• one month from the date of hire for the new agent to begin assisting their assigned mentor;
  • three months from the date of hire for the new agent to begin to take lead with a client; and
  • six months from the date of hire for the new agent to complete a sale for which they are the lead agent.

If they miss the deadline for any of the goals, brokers can give them a warning. If they miss several deadlines, real estate may not be the business for them.

Learning scripts

Some sales agents are born salespeople. They know just what to say to bring people together and then close the deal. Most are less lucky — but there is a known remedy, and all it takes is a little memorization and a lot of practice.

Most successful salespeople base their initial client interactions on scripts to keep control of the situation. These can be developed by the broker, or more often are purchased from services. For example, Mike Ferry is a popular real estate coach who provides scripts for real estate agents.

These scripts help an agent know the best way to respond to common questions and objections, like “Why don’t you just cut your fee?” and “How are you a better real estate agent than the other agent I met with?”

Instead of fumbling for an answer, with practice an agent will have an immediate response, making them appear confident and experienced — and in control.

In the mentoring stage, the new agent can develop their own listing presentation for potential seller clients. This can be based off a script, which includes:

  • a greeting;
  • an introduction of the agent and their business;
  • opening questions for the potential client;
  • answers to common client questions; and
  • a call for action.

Practice makes perfect

All agents — new and experienced —ought to devote time to practicing their scripts every day. This internalizes the words, bringing them past the point of reciting and helping the agent to make them their own.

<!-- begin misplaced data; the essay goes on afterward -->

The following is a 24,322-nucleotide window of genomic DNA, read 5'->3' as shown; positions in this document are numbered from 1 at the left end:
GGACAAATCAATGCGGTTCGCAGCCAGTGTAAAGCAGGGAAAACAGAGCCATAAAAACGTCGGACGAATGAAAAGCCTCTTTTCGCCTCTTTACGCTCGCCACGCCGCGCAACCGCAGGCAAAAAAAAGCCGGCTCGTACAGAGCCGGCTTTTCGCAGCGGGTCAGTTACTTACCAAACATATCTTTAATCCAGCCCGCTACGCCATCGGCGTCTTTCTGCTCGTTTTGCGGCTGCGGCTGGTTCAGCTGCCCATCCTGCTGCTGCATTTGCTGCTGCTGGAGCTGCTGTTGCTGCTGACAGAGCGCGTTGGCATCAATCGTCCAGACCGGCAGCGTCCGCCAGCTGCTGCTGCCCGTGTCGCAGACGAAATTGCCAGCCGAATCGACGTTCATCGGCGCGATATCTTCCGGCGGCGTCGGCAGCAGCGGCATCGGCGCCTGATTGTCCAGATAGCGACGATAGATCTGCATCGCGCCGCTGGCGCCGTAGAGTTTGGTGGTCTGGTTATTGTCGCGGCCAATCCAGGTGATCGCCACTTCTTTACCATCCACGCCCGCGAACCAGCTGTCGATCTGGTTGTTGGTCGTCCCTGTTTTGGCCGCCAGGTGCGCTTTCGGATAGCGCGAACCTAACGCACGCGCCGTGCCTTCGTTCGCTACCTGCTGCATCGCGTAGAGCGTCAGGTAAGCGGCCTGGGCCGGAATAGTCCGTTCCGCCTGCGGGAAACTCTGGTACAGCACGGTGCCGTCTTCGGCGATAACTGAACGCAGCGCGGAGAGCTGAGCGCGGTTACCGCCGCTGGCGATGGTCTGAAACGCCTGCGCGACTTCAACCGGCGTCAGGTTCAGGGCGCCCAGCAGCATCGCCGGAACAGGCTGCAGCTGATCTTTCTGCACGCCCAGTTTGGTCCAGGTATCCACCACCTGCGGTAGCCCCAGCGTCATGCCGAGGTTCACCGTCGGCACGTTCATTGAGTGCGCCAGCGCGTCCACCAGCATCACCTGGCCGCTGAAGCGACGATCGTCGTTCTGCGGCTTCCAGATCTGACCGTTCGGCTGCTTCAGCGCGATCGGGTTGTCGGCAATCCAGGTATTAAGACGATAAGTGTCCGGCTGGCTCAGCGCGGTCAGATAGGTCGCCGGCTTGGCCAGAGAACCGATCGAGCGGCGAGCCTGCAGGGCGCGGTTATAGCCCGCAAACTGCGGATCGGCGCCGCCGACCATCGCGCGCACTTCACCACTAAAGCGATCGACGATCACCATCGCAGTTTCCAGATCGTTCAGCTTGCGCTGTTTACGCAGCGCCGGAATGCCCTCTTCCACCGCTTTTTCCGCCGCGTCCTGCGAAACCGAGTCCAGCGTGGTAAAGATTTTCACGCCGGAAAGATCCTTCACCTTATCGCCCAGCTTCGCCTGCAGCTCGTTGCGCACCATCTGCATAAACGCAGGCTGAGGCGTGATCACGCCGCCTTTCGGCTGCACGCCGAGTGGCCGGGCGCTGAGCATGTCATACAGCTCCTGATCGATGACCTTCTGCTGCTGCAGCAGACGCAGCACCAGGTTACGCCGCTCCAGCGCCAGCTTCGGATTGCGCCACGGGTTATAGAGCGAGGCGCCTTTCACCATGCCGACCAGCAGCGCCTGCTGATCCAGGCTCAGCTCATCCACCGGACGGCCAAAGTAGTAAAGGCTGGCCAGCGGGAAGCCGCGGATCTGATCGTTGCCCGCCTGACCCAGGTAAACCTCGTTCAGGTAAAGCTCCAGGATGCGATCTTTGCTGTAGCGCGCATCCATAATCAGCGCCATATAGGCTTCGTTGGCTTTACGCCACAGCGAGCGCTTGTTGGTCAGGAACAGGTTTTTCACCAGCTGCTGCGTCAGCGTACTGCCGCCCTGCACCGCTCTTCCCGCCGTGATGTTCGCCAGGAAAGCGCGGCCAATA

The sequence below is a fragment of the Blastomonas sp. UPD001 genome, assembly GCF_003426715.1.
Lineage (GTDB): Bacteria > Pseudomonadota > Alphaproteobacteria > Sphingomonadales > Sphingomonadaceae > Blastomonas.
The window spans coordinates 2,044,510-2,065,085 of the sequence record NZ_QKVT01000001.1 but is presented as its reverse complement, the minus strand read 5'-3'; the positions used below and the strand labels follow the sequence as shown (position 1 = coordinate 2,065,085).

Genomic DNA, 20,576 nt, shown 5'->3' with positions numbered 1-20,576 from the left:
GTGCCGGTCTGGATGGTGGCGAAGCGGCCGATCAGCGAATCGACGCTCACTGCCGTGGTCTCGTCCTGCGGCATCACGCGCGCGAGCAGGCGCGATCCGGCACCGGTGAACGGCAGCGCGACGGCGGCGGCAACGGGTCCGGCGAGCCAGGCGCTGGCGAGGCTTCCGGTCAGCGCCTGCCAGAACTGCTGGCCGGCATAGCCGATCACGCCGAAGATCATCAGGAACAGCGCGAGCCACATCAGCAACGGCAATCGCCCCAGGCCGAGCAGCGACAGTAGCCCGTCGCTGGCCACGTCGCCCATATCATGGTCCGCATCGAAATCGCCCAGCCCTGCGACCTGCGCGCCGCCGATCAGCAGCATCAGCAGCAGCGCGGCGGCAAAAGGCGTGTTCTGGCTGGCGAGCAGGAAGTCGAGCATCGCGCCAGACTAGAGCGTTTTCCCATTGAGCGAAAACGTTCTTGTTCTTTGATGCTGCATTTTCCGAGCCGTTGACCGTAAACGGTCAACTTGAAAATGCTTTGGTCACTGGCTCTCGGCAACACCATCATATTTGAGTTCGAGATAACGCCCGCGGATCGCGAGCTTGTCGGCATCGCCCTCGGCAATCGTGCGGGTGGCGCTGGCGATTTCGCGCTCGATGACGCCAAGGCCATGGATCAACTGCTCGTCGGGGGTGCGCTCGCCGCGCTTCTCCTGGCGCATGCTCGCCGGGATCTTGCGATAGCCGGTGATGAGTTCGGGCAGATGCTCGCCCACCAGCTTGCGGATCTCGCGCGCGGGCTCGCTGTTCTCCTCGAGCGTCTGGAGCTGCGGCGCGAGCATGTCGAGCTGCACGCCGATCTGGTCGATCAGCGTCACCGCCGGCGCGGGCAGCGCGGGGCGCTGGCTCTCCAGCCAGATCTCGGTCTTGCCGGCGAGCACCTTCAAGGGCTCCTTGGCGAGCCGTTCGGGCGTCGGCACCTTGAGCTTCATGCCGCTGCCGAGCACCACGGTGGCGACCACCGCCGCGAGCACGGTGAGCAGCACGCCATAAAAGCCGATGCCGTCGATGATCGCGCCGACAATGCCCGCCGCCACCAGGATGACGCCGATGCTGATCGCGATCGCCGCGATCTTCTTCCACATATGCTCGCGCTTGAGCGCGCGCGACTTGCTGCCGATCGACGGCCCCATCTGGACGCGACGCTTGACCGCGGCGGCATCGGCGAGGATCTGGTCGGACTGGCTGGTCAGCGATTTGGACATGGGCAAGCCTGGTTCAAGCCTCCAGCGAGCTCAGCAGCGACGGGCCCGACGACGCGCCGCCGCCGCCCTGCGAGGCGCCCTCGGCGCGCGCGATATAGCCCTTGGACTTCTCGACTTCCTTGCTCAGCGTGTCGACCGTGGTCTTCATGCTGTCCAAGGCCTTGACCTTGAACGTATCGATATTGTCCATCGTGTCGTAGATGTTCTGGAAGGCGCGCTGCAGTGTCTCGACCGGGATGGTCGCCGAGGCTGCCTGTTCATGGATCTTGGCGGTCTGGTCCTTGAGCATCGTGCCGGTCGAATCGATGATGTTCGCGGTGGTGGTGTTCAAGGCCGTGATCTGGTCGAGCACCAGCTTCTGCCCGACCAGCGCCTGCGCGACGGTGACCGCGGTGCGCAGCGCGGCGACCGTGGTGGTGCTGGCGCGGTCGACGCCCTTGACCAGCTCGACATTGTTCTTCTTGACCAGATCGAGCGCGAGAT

One common mistake for agents who use scripts is to deliver their speech and fail to stop and listen to the client and their questions. It’s important to be able to be interrupted halfway through the presentation and be able to pick up where the agent left off (without having to back up and start over).

For practice, the agent ought to make cards with parts of the script written on them. Rehearse the cards with family members and friends. They can call up their spouse and practice the script over the phone or practice in their friend’s living room.

The point is to keep the script from becoming stale or even sounding like it’s a script. The client shouldn’t be able to tell the agent is using pre-written, time-tested words. It should sound natural, sincere and personal. Family and friends will give the agent honest feedback about their believability and will also think of questions the agent may not have considered, giving them further practice in thinking off the top of their head and returning to their script when appropriate.

Brokers can instruct agents to practice scripts:

  • in the car on the way to appointments;
  • while getting ready in the morning;
  • while they’re waiting for clients to arrive to meetings; and
  • with each other in the office.

Preach patience

If at any point in the training process the agent becomes frustrated at not making enough sales or their inability to find clients, counsel the agent to be patient.

It usually takes three to five years for an agent’s FARMing efforts to pay off. This means it will be years before an agent’s efforts are rewarded with a steady stream of clients. Until then, the agent needs to be prepared to live below their desired means or supplement their income. It’s important to tell the agent this in their initial interview — they need to have enough income to support them for several months before they receive their first transaction fee.

Regular meetings with new agents offer needed support— something the broker definitely wants to provide, as all that training effort will have been a waste if the agent leaves due to frustration or impatience. In these meetings, the broker can ask about their efforts to gain new clients and offer suggestions on where they can improve.

Brokers: What are your training tips? And agents: What kind of training did you receive that you found helpful? Share you experience with other real estate professionals in the comments!